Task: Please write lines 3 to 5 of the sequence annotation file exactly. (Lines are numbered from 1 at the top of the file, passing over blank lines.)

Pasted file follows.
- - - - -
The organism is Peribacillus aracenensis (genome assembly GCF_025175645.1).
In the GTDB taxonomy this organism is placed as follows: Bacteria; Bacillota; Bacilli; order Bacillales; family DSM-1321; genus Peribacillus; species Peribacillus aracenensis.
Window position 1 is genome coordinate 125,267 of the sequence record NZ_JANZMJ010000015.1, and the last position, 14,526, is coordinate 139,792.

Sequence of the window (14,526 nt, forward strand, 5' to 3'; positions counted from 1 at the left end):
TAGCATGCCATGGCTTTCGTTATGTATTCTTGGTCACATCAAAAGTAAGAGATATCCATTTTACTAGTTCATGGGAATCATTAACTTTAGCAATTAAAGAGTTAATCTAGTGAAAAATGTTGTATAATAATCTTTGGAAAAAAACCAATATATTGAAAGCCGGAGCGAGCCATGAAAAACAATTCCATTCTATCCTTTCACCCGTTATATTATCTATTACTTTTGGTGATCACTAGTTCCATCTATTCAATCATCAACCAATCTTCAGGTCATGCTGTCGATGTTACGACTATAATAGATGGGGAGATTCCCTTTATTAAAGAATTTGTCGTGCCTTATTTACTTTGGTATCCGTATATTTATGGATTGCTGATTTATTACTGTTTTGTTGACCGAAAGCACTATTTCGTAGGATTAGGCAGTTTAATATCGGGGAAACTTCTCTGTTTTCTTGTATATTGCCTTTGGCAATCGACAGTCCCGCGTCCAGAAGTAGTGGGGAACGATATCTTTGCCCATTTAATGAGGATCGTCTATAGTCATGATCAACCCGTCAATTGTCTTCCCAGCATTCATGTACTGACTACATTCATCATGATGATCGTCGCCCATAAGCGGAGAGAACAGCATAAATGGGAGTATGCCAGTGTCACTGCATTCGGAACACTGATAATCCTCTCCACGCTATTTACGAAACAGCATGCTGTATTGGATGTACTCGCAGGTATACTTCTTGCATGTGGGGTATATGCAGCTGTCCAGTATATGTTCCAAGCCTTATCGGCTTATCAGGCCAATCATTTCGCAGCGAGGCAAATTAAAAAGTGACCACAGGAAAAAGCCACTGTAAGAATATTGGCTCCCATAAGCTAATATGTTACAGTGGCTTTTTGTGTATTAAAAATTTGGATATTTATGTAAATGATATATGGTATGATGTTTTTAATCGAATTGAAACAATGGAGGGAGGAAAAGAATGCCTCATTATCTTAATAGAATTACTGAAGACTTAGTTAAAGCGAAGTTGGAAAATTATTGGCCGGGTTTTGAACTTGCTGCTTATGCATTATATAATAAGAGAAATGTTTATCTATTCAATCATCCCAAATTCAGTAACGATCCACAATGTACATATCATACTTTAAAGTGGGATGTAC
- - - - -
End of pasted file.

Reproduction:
Window position 1 is genome coordinate 125,267 of the sequence record NZ_JANZMJ010000015.1, and the last position, 14,526, is coordinate 139,792.

Sequence of the window (14,526 nt, forward strand, 5' to 3'; positions counted from 1 at the left end):
TAGCATGCCATGGCTTTCGTTATGTATTCTTGGTCACATCAAAAGTAAGAGATATCCATTTTACTAGTTCATGGGAATCATTAACTTTAGCAATTAAAGAGTTAATCTAGTGAAAAATGTTGTATAATAATCTTTGGAAAAAAACCAATATATTGAAAGCCGGAGCGAGCCATGAAAAACAATTCCATTCTATCCTTTCACCCGTTATATTATCTATTACTTTTGGTGATCACTAGTTCCATCTATTCAATCATCAACCAATCTTCAGGTCATGCTGTCGATGTTACGACTATAATAGATGGGGAGATTCCCTTTATTAAAGAATTTGTCGTGCCTTATTTACTTTGGTATCCGTATATTTATGGATTGCTGATTTATTACTGTTTTGTTGACCGAAAGCACTATTTCGTAGGATTAGGCAGTTTAATATCGGGGAAACTTCTCTGTTTTCTTGTATATTGCCTTTGGCAATCGACAGTCCCGCGTCCAGAAGTAGTGGGGAACGATATCTTTGCCCATTTAATGAGGATCGTCTATAGTCATGATCAACCCGTCAATTGTCTTCCCAGCATTCATGTACTGACTACATTCATCATGATGATCGTCGCCCATAAGCGGAGAGAACAGCATAAATGGGAGTATGCCAGTGTCACTGCATTCGGAACACTGATAATCCTCTCCACGCTATTTACGAAACAGCATGCTGTATTGGATGTACTCGCAGGTATACTTCTTGCATGTGGGGTATATGCAGCTGTCCAGTATATGTTCCAAGCCTTATCGGCTTATCAGGCCAATCATTTCGCAGCGAGGCAAATTAAAAAGTGACCACAGGAAAAAGCCACTGTAAGAATATTGGCTCCCATAAGCTAATATGTTACAGTGGCTTTTTGTGTATTAAAAATTTGGATATTTATGTAAATGATATATGGTATGATGTTTTTAATCGAATTGAAACAATGGAGGGAGGAAAAGAATGCCTCATTATCTTAATAGAATTACTGAAGACTTAGTTAAAGCGAAGTTGGAAAATTATTGGCCGGGTTTTGAACTTGCTGCTTATGCATTATATAATAAGAGAAATGTTTATCTATTCAATCATCCCAAATTCAGTAACGATCCACAATGTACATATCATACTTTAAAGTGGGATGTAC